Referring to Judith Butler’s idea of gender performative, its fair to say that YCC to an extent instills their campers with gender performances. The girls do participate in sports, and the boys arts, but when deciding the daily schedules the girls have priority over activities such as: arts & crafts, drama, and dance. This shapes the idea that girls are meant to do art and boys sports. In camp, campers’ participation is a huge factor in regards to their staff viewing them as a “good” or “bad” camper. This means that if a girl is not interested in arts and wants to play sports, just because she is a girl she is forced into having to be at this activity, and if she wishes to be viewed as a “good” camper she must also participate in this activity. This is her performing a gender: doing arts and crafts simply because that’s what girls are “supposed to do” at camp.

Concordia’s Online Virtual Tour

Although Concordia’s Sir George Williams campus may be considered a familiar locale to some, our virtual video tour is designed to inform anyone of the space by giving them a short personalized tour. The tour’s route leads the viewer to five locations selected by us, two current Concordia students.

This virtual video tour disrupts the idea of a traditional campus tour by choosing places that are either widely unknown, even to most Concordia students, (the eleventh floor lounge/study area in the EV building, and the greenhouse) or seem banal to those who frequent the SGW campus often (the center of the library building, the metro entrance connecting to Concordia’s underground tunnels, and the Hall building’s eighth floor lounge/study area). By choosing locations not typical of an official guided Concordia tour we re-define the usual perception of the locations demonstrated in the video.

-Dori & Nick

ABOUT ME: Blog Post 1

Hey guys, I’m Nick. Remember, the guy who sits in the back? This will be my sixth semester at Concordia, and I’m set to be here for one more. I have little idea what I want to do afterwards, but as a past time I love to make music. I consider myself to be a social person, and much prefer to be around groups of people than alone. Don’t get me wrong though, some alone time is always nice.

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My life is essentially made up of five components. 99% of the time I’m doing one of five things: editing videos for work (I work at an entertainment company), working at my other job (Yeh Yogurt), school, hanging with friends, or making music. That other 1% of the time is saved for spontaneity I guess haha.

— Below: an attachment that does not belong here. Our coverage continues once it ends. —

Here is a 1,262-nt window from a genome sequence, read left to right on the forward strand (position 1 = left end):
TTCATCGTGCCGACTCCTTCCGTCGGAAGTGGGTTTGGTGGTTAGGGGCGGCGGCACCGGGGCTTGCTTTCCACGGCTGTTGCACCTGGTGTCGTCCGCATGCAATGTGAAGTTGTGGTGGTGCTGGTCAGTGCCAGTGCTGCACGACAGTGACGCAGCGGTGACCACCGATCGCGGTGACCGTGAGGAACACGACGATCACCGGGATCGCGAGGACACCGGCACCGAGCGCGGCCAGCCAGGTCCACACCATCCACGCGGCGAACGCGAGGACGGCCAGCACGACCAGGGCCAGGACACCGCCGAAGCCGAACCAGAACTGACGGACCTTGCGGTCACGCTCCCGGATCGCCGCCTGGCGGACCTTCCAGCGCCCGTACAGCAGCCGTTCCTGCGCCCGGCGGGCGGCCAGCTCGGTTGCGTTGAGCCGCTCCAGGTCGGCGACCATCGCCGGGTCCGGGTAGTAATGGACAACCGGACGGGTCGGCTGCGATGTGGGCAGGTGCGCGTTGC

My goal for this class is to better understand the impact bodies have on environment, and the effects one of the two can have on each other when the other is changed. I’ve always found it very interesting that we are creatures of habit, and the second our routines are broken we seem to reach utter chaos.


My favorite space is the summer camp I work at: Y Country Camp. It’s situated up north in Huberdeau, Quebec. I’ve seen many summer camps in the past, but YCC seems to always be the more beautiful camp. Aside from the sentimental value this place has to me, the camp is also visually aesthetic. With it’s many forests, lakes, and unit spaces, it is impossible to not admire the up north tranquility and beauty. Seeing as it is such a large camp, I do a lot of walking there, which is always good to stay in shape. I swim in the lakes while I’m there, as well as participate in a lot more sports than I would in the city.

Five things faculty do that make it hard to learn:

  1. Rushing through lessons
  2. Not clarifying with students if everyone has comprehended
  3. When it is difficult to understand the power points/notes
  4. Constantly lecturing (only)
  5. Not taking an interest in the students other than whether or not they respond “here” for attendance

Five things faculty do that make it easy to learn:

  1. Being patient with all students
  2. Reaching out to student’s if the Prof sees they are struggling
  3. Providing comprehensible and relevant slides/notes
  4. Including activities as well as discussion into the class
  5. Keeping in mind that some participate in class, some on the server/blog. Not everyone is extremely talkative